The art of re-reading – “To the Lighthouse” by Virginia Woolf

I’m not a big re-reader; I often feel overwhelmed by the amount of books that I still desire to read so the thought of going back to something I’ve already ticked off the list can feel like a waste of time! I still haven’t quite accepted that I probably don’t have enough years left in my life to get through all the books I will want to read (perhaps not even the books in my TBR pile!). The joy of reading, though, is not about who can read the most, who has the most impressive library or can quote most extensively from their bookish knowledge. It is about the individual and the solitary pleasure of getting lost in a story. And you can do that in the same book many times over, if it’s good enough and if you love it enough. Re-reading gives a pleasure all of its own.

To The Lighthouse imgI had that very experience recently with my book club when we decided to read To The Lighthouse by Virginia Woolf. Some of us had read it before (though years earlier) others had not read it at all. But even those of us who had read it before could not remember very much about it! I read it when I was studying for my English degree 30 years ago; I would probably have got through most of Virginia Woolf’s books in a very short space of time, because that was what my degree entailed – reading lots and lots of books very quickly! I always remembered that To The Lighthouse was my favourite, but I could not honestly have told you what happens in it, except that the journey to the eponymous lighthouse was about something desired more than something fulfilled.

Coming to it again, therefore, was a perfect pleasure and I am so glad we chose it. I read it of course, through totally different eyes. I was in my early twenties when I read it first and now I am…somewhat older! I am a mother of three children and so I saw aspects of the novel that I simply could not have understood fully before. By happy coincidence, the current lockdown gave me the opportunity to read it in three long sittings, which this book definitely deserves. I became totally absorbed in the life of the Ramsay household, the inner world of the characters thrown uneasily together in the Skye summer house and the quest for something unattainable.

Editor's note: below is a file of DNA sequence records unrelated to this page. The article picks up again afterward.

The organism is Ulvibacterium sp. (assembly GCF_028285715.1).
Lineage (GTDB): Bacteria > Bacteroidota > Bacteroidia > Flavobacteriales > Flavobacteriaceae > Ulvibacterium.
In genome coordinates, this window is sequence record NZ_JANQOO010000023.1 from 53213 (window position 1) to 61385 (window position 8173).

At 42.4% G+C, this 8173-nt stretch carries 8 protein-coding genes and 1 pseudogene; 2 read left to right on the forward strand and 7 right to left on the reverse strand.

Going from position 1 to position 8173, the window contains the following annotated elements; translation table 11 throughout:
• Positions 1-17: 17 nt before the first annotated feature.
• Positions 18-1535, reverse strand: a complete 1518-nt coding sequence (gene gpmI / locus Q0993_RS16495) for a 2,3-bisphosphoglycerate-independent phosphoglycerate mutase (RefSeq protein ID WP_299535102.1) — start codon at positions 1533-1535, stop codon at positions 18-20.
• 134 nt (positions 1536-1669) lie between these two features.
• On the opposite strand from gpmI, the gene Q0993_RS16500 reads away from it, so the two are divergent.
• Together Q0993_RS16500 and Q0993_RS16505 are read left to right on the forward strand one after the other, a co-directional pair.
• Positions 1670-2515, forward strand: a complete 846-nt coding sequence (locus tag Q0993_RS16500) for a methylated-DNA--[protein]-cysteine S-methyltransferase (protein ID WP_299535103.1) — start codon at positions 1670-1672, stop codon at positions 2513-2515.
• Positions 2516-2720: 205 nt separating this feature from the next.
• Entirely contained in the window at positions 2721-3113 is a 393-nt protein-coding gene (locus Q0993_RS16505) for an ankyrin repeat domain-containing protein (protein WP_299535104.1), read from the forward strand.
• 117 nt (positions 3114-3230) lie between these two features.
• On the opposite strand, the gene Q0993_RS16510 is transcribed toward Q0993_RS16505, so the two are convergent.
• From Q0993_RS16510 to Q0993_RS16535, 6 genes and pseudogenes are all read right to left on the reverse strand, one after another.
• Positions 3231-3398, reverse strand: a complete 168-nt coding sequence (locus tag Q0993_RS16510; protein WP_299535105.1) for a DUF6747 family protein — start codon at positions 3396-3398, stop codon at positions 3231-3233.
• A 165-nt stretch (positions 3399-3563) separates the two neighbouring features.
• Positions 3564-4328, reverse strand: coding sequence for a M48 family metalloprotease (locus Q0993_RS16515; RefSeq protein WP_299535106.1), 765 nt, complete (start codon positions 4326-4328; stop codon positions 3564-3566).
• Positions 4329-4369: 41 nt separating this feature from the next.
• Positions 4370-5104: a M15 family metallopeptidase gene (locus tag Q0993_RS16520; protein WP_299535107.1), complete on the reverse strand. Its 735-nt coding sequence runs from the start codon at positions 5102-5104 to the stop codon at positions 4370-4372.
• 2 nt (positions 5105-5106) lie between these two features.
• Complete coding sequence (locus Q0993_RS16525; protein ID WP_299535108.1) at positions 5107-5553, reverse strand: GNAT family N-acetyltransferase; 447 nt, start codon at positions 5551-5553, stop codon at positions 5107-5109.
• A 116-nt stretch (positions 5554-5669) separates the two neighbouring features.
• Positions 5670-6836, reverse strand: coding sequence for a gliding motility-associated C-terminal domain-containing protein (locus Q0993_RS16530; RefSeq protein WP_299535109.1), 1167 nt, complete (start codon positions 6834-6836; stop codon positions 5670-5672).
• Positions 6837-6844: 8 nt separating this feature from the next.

The other difference was that when I read it all those years ago, I was the student and the reading would have been for a different purpose – to write an essay, spot the references or the autobiographical aspects. This time I read it just for itself.

Re-reading is definitely something I would like to do more of. One of the opportunities this period of lockdown offers is a suspension of all normal routines, time proceeds differently and I feel less boxed-in to my usual routines. I feel we have stepped off the treadmill. We will be desperate to get back on it soon enough, no doubt, especially as the economy teeters, but until then my next re-read is going to be Ulysses. I first read it on a lazy week’s holiday in Spain about twenty years ago (pre-children!) – I think it deserves my time again now!

Are you a re-reader or do you tend mainly to read new titles, like me?

 

Author: Julia's books

Reader. Writer. Mother. Partner. Friend. Friendly.

6 thoughts on “The art of re-reading – “To the Lighthouse” by Virginia Woolf”

  1. I read only new-to-me titles, as I want to discover as many new stories as possible! I remember reading only 1 book for pleasure-related purpose (at least in the past 5 years), and I enjoyed it a lot less than the first time …

    Re-reading does not match my current interests, but I can imagine a time in the future when I would read again favourites from these times 🙂

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    1. I would normally agree Georgina. This was an exception however. I read this when I was much younger and coming back to it at my present age, it was like it was new all over again. Not sure of your age, but perhaps your perspective may change! As you forget more! 😀

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  2. I re-read a lot. Sometimes I re-read because I got to know a different perspective from which a book can be read and find things I’ve never noticed before. Sometimes I re-read because I only remember how the book made me feel the first time I —read it and not the story. But having said that, I am not a voracious reader. I am a very choosy leader.

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  3. Thank you for writing this reassuring, inspirational post! There’s a profound joy in re-discovering literature and comparing one’s feelings between the readings. 👏

    In my opinion, Virginia Woolf’s novels are meant to be read and analysed multiple times throughout different stages of life because there are myriads of layers…
    ”To the Lighthouse” is one of my absolute favourites, especially the section ”Time Passes.”

    As you have mentioned, the plot is vague and difficult to remember – I completely agree! In most of Virginia’s works, introspection & feelings surpass movements & action; maybe, this is exactly why her writing resonates with my soul.

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